I discovered what one of the problems was in the book I'm now working on: I had the character in the opening scene acting in ways that were totally wrong for her character. She was doing what I'd probably do, not what she'd do.
One of the movies on my screwball comedy weekend was Miss Pettigrew Lives for a Day. Although it's a recent film, it was based on a book published in 1938, at the height of the screwball era, so I figure it counts. I finally read the novel by Winifred Watson, so now I can compare the book to the film. A short summary: a down-on-her-luck middle-aged governess goes to work as a social secretary for a flighty wannabe actress and experiences a life-changing day in a world she's only experienced in movies. It's a truly delightful book, but the movie actually improves upon it (which is rare). In fact, the comparison between book and movie makes for a good exercise in seeing how you can rev up a manuscript.
The first difference is the level of tension, which comes from higher stakes. In the book, Miss Pettigrew has been fired from a governess job and is being sent out on her very last chance at a job. If she doesn't prove satisfactory this time, the agency won't send her on any more assignments. Her landlady at her rooming house is on the verge of kicking her out if she can't pay her rent soon. Those stakes seem pretty high, right? Well, in the movie, Miss Pettigrew doesn't have a rooming house, so she has nowhere to go when she gets fired. She's penniless and has all her possessions in her suitcase, and she loses those when she collides with a recently released prisoner and flees in terror. She resorts to lining up at a soup kitchen and sleeping sitting up in a train station waiting room. When she reports to the employment agency, they refuse to send her on another assignment. In desperation, she swipes the card for a job from the desk and rushes off to get hired before they can send someone else. If this job doesn't work out, she's literally out on the streets. To complicate the situation, the new employer's best friend saw her at the soup kitchen and threatens to reveal that she's a homeless tramp if she doesn't lie about seeing the friend with a man at the station and doesn't help patch things up with her fiance, to whom Miss Pettigrew is strongly attracted. So, either she's out on the streets with nothing or she lies to a man she admires and manipulates him into staying with a faithless woman. That's taking already high stakes to an even higher level.
Then there's the storyline with Delysia (the Amy Adams character). In the book, she's torn among three men -- the playboy producer who can make her a star, the wealthy man who wants to possess her (Nick) and whose allure she can't resist, and Michael, another reasonably wealthy man who loves her enough to demand a commitment from her so that she'd have to give up the other men. That's a bit of a dilemma, choosing between freedom without love and commitment with love. The movie adjusts the Michael character (Lee Pace) to give her a harsher dilemma. She's not choosing among the three wealthy men. She's choosing between the kid who can make her a star, the wealthy, alluring man who wants to possess her and the penniless pianist who's her best friend who loves her and wants to marry her. She has to choose fame, money or love. And there's a ticking clock: Michael is leaving the next morning on the Queen Mary. He needs a singer and wants to take her, but if she doesn't go with him, it's over. Miss Pettigrew's dilemma is also stronger in the film. In the book, there's no blackmail, and the man Edyth (the friend) wants her help with is a different character from Joe, the man Miss Pettigrew falls in love with.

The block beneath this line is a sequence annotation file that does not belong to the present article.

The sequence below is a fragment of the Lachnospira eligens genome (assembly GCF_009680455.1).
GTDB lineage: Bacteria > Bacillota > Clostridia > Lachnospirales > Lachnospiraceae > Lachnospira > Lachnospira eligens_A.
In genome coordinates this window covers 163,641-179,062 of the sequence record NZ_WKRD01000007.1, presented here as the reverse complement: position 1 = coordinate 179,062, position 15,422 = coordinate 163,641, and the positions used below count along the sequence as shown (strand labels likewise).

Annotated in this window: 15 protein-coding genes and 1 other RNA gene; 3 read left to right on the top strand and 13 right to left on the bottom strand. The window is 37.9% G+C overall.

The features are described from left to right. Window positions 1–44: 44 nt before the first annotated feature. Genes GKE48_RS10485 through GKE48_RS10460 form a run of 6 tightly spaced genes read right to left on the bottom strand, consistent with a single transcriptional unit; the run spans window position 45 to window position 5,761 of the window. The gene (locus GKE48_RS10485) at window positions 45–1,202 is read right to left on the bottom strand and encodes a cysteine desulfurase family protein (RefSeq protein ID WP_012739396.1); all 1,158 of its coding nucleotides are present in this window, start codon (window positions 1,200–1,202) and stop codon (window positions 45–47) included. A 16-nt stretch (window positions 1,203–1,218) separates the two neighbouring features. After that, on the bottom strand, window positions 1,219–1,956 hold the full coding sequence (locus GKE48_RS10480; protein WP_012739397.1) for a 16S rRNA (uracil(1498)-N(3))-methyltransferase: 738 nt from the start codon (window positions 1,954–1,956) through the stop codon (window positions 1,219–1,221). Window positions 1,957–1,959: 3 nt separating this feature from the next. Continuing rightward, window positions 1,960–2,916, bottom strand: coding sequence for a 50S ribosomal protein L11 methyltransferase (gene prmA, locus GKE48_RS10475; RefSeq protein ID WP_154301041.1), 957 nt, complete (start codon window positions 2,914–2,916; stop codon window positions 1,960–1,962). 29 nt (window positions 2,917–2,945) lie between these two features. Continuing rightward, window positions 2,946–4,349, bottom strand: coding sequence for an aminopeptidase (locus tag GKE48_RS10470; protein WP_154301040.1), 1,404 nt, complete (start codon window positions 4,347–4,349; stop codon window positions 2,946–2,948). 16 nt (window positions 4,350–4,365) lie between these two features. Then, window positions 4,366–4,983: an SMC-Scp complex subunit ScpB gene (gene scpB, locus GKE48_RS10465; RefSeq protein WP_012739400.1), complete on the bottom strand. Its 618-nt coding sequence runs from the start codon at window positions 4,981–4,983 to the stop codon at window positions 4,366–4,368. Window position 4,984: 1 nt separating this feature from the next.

Since the book was written before WWII, it doesn't include the specter of impending war the way the movie does, and it also isn't haunted by the specter of the past war the way the movie is, which I think adds some depth and poignance to the story. As a warning, the book is a product of its time, and so it's not at all politically correct. There's a fair amount of casual racism of the sort that was pretty common at the time but which is shocking now.
Other than these things, the movie is remarkably faithful to the book. A few of the scenes are moved to different settings and there are more meals in the book (while in the movie poor Miss Pettigrew keeps having near misses with food), but otherwise the same scenes are there, and essentially the same things happen. It's just all revved up a bit. Now I'll have to think in terms of doing a Miss Pettigrew when I take stakes, a conflict or a dilemma that I think are strong enough and find a way to make them even stronger.
The funny thing about this book is that it's pretty racy, especially for its time. There's open discussion of cocaine and illegitimate children, and one of the heroines is a kept woman who's maintaining sexual relationships with three different men. It's a very sophisticated urban novel. And yet, according to the biographical notes, this was an aberration for the author. She was best known for writing the kind of rustic romances that Cold Comfort Farm spoofs. I would love to track one of these down, just to see what it's like.